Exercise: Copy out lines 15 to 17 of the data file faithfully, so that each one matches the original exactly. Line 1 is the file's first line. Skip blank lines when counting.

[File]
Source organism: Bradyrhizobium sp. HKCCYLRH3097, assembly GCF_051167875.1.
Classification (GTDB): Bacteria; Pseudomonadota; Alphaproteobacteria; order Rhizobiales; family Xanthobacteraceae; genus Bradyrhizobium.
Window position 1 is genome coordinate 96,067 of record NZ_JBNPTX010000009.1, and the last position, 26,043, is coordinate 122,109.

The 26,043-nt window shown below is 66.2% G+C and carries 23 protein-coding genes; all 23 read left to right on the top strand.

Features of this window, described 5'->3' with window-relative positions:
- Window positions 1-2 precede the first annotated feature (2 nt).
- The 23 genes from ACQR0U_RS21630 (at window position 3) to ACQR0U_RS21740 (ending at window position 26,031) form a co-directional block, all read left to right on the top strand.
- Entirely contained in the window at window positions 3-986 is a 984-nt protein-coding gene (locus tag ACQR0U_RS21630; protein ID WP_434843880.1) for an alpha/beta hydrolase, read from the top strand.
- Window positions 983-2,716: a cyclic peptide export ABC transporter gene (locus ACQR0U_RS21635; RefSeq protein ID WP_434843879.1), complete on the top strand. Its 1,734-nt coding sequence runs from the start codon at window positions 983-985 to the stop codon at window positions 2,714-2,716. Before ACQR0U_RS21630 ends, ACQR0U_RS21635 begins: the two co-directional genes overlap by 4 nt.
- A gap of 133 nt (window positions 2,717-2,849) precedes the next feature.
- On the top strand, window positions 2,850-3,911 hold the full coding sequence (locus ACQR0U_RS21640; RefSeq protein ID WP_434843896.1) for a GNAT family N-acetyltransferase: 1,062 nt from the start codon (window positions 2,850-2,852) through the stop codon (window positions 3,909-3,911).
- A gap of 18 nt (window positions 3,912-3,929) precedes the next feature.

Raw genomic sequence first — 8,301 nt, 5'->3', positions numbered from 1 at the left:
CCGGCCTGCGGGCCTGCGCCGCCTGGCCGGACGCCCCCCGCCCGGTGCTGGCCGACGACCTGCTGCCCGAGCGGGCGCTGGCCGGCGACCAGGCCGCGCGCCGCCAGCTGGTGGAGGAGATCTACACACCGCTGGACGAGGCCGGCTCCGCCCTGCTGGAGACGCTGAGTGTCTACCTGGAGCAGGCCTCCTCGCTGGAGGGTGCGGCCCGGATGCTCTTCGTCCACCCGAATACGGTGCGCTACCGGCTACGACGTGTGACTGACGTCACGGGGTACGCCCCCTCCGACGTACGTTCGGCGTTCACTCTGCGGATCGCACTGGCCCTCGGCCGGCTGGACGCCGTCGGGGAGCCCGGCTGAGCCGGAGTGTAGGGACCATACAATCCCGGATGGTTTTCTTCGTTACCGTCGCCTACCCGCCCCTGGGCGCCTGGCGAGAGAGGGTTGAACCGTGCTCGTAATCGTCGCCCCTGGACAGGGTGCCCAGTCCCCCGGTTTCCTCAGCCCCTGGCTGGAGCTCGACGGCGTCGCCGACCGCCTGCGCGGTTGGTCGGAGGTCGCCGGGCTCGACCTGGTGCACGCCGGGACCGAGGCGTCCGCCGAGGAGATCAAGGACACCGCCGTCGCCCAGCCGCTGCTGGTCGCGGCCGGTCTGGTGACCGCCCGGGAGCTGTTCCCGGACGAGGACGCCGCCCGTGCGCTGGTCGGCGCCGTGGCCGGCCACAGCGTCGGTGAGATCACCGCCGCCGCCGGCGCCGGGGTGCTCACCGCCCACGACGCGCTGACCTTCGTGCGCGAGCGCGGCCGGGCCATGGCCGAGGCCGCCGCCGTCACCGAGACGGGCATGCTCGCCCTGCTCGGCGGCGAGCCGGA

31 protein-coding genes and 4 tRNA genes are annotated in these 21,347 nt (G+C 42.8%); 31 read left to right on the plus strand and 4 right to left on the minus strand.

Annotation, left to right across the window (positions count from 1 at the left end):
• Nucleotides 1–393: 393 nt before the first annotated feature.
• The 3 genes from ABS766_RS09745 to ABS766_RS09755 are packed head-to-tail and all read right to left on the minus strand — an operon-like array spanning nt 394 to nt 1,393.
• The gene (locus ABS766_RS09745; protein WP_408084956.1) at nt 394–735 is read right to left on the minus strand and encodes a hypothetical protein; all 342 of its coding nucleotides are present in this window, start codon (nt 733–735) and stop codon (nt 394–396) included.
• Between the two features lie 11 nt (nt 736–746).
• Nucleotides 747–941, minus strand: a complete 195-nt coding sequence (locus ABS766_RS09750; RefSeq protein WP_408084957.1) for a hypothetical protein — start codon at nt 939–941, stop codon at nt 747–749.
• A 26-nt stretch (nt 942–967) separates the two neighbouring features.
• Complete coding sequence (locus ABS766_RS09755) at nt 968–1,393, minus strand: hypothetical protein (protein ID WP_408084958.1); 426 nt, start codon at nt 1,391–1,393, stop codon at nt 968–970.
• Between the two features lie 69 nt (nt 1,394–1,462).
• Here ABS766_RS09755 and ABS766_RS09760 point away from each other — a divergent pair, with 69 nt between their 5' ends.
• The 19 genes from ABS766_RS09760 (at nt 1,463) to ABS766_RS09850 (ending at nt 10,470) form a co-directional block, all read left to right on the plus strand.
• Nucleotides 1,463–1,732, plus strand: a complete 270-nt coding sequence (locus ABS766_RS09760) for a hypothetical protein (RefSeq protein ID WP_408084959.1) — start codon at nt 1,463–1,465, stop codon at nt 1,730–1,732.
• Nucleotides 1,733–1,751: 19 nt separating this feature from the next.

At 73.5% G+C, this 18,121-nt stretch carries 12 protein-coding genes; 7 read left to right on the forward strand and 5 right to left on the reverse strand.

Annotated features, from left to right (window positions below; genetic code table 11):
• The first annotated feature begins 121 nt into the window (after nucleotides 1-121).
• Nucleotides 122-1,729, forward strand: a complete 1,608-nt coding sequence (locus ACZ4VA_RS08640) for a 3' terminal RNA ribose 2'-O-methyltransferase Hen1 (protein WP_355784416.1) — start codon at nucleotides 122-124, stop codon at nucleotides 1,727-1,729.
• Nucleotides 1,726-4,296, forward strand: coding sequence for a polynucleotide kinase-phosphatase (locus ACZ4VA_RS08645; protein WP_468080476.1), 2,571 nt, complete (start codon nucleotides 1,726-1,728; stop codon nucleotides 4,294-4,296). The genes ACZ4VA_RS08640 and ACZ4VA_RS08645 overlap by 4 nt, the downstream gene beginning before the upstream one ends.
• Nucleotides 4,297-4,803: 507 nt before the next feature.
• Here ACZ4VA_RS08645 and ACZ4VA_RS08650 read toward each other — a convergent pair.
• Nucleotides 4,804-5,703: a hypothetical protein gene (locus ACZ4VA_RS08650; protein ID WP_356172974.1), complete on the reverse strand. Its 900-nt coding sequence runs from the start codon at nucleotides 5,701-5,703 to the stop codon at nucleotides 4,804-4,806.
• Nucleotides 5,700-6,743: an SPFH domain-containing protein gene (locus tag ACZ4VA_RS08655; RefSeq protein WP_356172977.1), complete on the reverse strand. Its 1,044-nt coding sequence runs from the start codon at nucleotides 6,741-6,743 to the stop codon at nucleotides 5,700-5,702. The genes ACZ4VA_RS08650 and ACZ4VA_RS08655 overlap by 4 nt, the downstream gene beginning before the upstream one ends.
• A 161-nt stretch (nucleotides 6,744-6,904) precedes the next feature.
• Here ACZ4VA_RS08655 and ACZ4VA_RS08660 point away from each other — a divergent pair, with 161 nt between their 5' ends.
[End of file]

31 protein-coding genes and 4 tRNA genes are annotated in these 21,347 nt (G+C 42.8%); 31 read left to right on the plus strand and 4 right to left on the minus strand.

Annotation, left to right across the window (positions count from 1 at the left end):
• Nucleotides 1–393: 393 nt before the first annotated feature.